A Constellation Of Culinary Stars

Five fabulous celebrity chefs—right here in Westchester



Star Chefs Come To Westchester

 

Photography by Chris Ware

Shot on location at the

Westchester Broadway Theatre

 

 

Rick Laakkonen

Antipasti

 

Consider Rick Laakkonen a culinary Zelig, morphing from dishwasher to bread-baker to food-cost consultant to three-star chef. You could catch him in a kitchen over a stove, or in a back office over a spreadsheet. Wasn’t that him spooning demi-glace in Michelin temples in France and Monte Carlo? But then, who was that slicing capocollo in an Italian village salumeria? Wasn’t he glimpsed cooking at the Beard House and in tony Manhattan boites? And wait, isn’t that him, in downtown White Plains behind an antipasti bar full of small plate offerings such as braised fennel and eggplant caponata? 

 

Yes, yes, oui, and si. The protean chef has alighted at the sleek, elegant, and consummately Italian Antipasti. After years with Charlie Palmer and David Burke at the River Café, with Alain Ducasse in Monaco, at Petrossian and his own three-star Manhattan hotspot Ilo, after consulting work at the megawatt Buddha Bar and a stint as executive chef at Tao, he’s ready to settle down. At Antipasti, he’ll pay homage to the Old World with housemade salami, cheeses, and wood-fired pizzas, and he’ll celebrate the new with stunners like loin lamb chops with Baresi lamb sausage, artichokes, fava beans, fregola (a grain) and aged goat cheese. Italian quince paste and Mugolio pine-nut syrup will share the sourcing spotlight with Catskill honey and New Jersey chickens. The wine bar offers over 50 varieties by the glass, the raw bar glistens with tiers of bivalves, the antipasto bar is a paesano’s nirvana of bruschettas and frittatas. And then there’s that Baresi lamb sausage with favas and goat cheese.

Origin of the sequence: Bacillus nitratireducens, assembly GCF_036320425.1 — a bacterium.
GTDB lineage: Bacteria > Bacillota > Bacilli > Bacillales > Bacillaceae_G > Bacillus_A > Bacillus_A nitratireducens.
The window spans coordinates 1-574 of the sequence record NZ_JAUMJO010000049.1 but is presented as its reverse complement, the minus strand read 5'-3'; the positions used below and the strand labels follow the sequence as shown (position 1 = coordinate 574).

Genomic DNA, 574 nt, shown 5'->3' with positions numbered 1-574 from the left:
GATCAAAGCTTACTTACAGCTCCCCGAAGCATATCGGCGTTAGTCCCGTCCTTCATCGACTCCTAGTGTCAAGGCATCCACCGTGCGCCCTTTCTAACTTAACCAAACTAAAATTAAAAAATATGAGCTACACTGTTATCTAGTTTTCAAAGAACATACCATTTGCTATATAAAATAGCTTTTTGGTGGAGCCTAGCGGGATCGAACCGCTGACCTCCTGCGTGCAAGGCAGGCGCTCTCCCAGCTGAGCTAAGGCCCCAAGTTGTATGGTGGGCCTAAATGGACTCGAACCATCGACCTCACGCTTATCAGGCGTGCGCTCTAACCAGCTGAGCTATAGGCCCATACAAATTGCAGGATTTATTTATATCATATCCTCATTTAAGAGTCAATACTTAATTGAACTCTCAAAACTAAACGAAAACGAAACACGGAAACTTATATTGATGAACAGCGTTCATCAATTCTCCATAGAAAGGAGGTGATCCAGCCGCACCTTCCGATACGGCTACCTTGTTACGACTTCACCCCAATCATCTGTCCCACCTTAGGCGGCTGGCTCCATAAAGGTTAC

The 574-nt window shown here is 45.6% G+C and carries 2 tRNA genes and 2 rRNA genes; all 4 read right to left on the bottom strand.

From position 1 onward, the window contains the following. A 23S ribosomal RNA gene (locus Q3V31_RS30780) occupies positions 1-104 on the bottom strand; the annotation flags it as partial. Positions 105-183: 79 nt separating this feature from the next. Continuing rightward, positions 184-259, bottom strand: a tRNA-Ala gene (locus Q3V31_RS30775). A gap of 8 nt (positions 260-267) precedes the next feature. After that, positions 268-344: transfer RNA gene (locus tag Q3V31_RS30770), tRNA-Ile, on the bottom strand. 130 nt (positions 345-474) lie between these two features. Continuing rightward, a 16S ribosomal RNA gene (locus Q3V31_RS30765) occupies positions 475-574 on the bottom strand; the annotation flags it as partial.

“I’m doing a modern interpretation of Italian cuisine,” says Laakkonen. And he’s thrilled to be doing it in Westchester. “There’s such a sophisticated clientele here,” he says.

“There’s the heart and soul of a culinary world here.” And he vows that he’s joined it.

“Come in for dinner, and I’ll be there.”

 

Antipasti, 1 N Broadway, White Plains

(914) 949-3500. antipastiny.com

 

 

 

Neil Ferguson

Monteverde

 

Neil Ferguson and his Cortlandt Manor restaurant, Monteverde at Oldstone Manor, are analogues in reinvention, endurance, and elegance. Ferguson hails from venerable Michelin-starred restaurants; Oldstone Manor from the venerable Van Cortlandts. Ferguson’s cooking is refined and intelligent, his flavors as stunning as the Hudson River views outside Monteverde’s mullioned windows.

 

“The Hudson Valley is so beautiful, just driving up puts a smile on my face,” he says. He cooked at the Michelin-lauded L’Esperance and worked in the finest kitchens in London and Paris. Gordon Ramsay appointed him sous chef at his eponymous London mecca, then tapped him again in 2005 as chef de cuisine for his New World debut, Gordon Ramsay at the London NYC. That didn’t work out, but Ramsay’s loss was Westchester’s gain. Oldstone Manor’s owners had grand revamping plans, and Ferguson’s bona fides are about as grand as it gets. A luxurious inn, state-of-the-art spa, and Portofino-worthy marina are in the works, and now the cuisine is just as exalted.

 

Ferguson pairs sage-inflected gnocchi with prosciutto and pecorino; filet mignon with roasted marrow and wild mushrooms. And the foie gras from his Catskill supplier wins high plaudits. “It’s better than in Europe,” he gushes.

 

Though he splits his time between Monteverde and Manhattan’s Allen & Delancey, Ferguson’s enthusiasm for his northerly venue is as bountiful as the Hudson Valley harvest. In fact, so enamored is he of the area, he’s paying it the highest compliment: he’s planning to move here.

 

Monteverde, 28 Bear Mountain Bridge Rd,

Cortlandt Manor; (914) 739-5000.monteverderestaurant.com.

 

 

Laurent Tourondel

BLT Steak

 

I caught up with Laurent Tourondel via cellphone at his BLT in Dallas, but it could have been in D.C., Puerto Rico, Las Vegas, or any other of the BLT Steak satellites presently colonizing the continent. The classically trained chef, scion to Troisgros and Robuchon, has built an empire with his Francophile spin on American steak and fish houses, and its latest outpost has just surfaced in our county seat.

 

Epicures may scoff at the compromising of art for commerce, but Tourondel has whisked his formula as high and sweet as Chantilly cream. One part French culinary mastery to two parts cozy bistro perception and urbane style, BLT Steak promises haute upgrades to familiar standards and an alluring ambiance in which to savor them.